How much of an impact does homework really have? Is more always better? Is it better to do it alone or with the help of a parent? And does it have the same impact for primary school students as it does for secondary ones?
The Benefits of Homework
Researchers have examined the homework habits of nearly 8,000 students. They found that:
- Students who get set regular homework by their teacher performed significantly better than those who only set it occasionally.
- Students who spent 90 minutes a day doing homework got the highest school grades.
- However, the researchers actually found that although 90 minutes was the most effective, it was not the most efficient, as the extra time spent after 1 hour led to such minimal gains that it did not justify the extra time.
- Students who did their homework by themselves ended up doing around 10% better in their exams compared to those who did their homework with their parents helping them.
Is it Quantity, Quality, or Both?
A large scale review on homework found that 35% of homework experiences were negative. Why might that be the case? It may be the amount that gets set, with 1 in 10 children throughout a world-wide study stating that they have multiple hours of homework per night. Students in China seem to be set the most, with the average student being set 14 hours per week (in the UK, the average amount is about 5).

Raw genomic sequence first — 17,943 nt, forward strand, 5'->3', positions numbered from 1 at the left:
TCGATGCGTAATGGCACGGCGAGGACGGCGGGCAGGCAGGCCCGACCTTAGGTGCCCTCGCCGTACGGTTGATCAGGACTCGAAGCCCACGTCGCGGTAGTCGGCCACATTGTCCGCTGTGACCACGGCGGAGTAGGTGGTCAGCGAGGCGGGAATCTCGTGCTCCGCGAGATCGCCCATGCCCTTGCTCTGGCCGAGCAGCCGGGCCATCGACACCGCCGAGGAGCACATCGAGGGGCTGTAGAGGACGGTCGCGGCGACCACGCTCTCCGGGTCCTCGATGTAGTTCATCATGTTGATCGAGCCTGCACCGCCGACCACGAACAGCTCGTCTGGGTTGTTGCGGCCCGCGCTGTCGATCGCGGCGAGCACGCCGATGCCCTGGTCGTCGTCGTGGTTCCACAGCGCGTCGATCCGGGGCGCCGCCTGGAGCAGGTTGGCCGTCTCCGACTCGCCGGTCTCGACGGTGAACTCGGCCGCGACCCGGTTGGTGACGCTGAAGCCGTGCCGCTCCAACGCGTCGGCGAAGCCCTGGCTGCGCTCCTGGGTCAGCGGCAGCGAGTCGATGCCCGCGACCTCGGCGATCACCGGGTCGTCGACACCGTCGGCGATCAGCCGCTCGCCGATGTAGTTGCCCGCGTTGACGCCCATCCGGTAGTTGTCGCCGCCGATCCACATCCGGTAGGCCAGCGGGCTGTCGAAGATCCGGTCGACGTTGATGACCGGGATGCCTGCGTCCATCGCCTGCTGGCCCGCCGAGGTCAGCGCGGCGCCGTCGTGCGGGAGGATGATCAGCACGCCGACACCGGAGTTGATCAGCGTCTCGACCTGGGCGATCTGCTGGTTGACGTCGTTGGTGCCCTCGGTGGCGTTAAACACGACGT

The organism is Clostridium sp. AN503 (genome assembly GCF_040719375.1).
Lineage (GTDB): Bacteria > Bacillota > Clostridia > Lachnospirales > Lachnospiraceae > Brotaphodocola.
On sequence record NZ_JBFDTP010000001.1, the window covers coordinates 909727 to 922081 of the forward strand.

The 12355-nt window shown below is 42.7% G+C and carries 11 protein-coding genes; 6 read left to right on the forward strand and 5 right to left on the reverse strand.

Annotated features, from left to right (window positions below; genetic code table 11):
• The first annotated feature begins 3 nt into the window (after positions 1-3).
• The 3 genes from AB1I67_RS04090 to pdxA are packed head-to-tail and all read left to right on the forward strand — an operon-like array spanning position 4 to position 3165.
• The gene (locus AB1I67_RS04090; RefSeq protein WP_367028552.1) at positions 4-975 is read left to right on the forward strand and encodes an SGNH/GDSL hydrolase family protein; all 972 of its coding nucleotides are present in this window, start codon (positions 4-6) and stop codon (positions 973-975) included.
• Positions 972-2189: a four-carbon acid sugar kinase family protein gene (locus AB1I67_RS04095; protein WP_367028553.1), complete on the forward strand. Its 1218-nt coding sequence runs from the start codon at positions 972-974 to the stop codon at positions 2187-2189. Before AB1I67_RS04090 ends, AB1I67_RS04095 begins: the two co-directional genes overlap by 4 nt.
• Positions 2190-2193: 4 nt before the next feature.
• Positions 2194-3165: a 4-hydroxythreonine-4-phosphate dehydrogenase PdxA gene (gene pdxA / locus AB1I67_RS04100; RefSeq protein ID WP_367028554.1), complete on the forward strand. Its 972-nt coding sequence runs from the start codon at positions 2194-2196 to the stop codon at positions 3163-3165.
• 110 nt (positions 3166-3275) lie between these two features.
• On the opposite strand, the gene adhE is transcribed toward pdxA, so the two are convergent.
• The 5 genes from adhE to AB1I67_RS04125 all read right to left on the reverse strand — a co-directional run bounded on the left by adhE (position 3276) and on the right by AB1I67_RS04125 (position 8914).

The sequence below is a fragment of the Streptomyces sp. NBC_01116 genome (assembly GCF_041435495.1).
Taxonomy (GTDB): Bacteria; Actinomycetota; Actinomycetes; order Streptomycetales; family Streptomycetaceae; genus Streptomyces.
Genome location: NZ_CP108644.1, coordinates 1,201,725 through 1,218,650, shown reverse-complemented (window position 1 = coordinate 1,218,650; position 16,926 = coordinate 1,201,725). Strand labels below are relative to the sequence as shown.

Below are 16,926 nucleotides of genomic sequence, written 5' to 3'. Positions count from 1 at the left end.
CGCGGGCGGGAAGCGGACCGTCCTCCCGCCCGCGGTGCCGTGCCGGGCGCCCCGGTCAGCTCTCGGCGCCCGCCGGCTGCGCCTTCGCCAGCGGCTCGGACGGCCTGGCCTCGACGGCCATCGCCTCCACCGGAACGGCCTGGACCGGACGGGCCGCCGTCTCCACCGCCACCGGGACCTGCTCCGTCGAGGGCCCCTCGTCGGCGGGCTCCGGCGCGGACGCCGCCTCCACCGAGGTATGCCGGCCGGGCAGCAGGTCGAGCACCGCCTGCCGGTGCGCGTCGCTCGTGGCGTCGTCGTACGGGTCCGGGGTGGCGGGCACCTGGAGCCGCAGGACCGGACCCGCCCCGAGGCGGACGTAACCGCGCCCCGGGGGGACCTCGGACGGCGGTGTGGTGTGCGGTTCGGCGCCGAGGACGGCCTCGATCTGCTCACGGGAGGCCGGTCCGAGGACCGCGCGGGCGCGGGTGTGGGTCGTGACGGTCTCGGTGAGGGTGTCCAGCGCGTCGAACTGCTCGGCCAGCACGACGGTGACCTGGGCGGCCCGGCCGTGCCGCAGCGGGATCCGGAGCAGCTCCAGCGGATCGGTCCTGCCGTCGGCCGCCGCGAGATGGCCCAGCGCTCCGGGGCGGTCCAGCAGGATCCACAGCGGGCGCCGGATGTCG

Evidence is also emerging that suggests that homework is much more helpful for secondary students than primary students. The Education Endowment Foundation suggest that it is only worth an additional 2 months progress (which is obviously not be sniffed at, but is considerably less than the 5 months it adds for secondary school students). They conclude that for primary school students, it is more about the quality of the task rather than the quantity of it.
Putting the 'Home' in 'Homework'
It is importance to emphasise the ‘home’ aspect of ‘homework’. Evidence suggest that parents having clear homework rules for their children is one of the most powerful things they can do to assist their child’s academic development.. Explaining why these rules are in place can help pupils eventually make better decisions regarding their independent study time later in their school career.
The debate about how much homework should be set will continue to rage for many years. Unfortunately, this argument is often framed around time. What is undeniable is that as students’ progress through education, homework becomes more important. As well as setting the right amount (probably between an hour and 90 minutes a night), teachers should be encouraged to set homework that is both a) regular and b) high in quality. Parents can help by setting clear homework rules and encouraging students to do it themselves, so as to enhance their understanding, learning and resilience.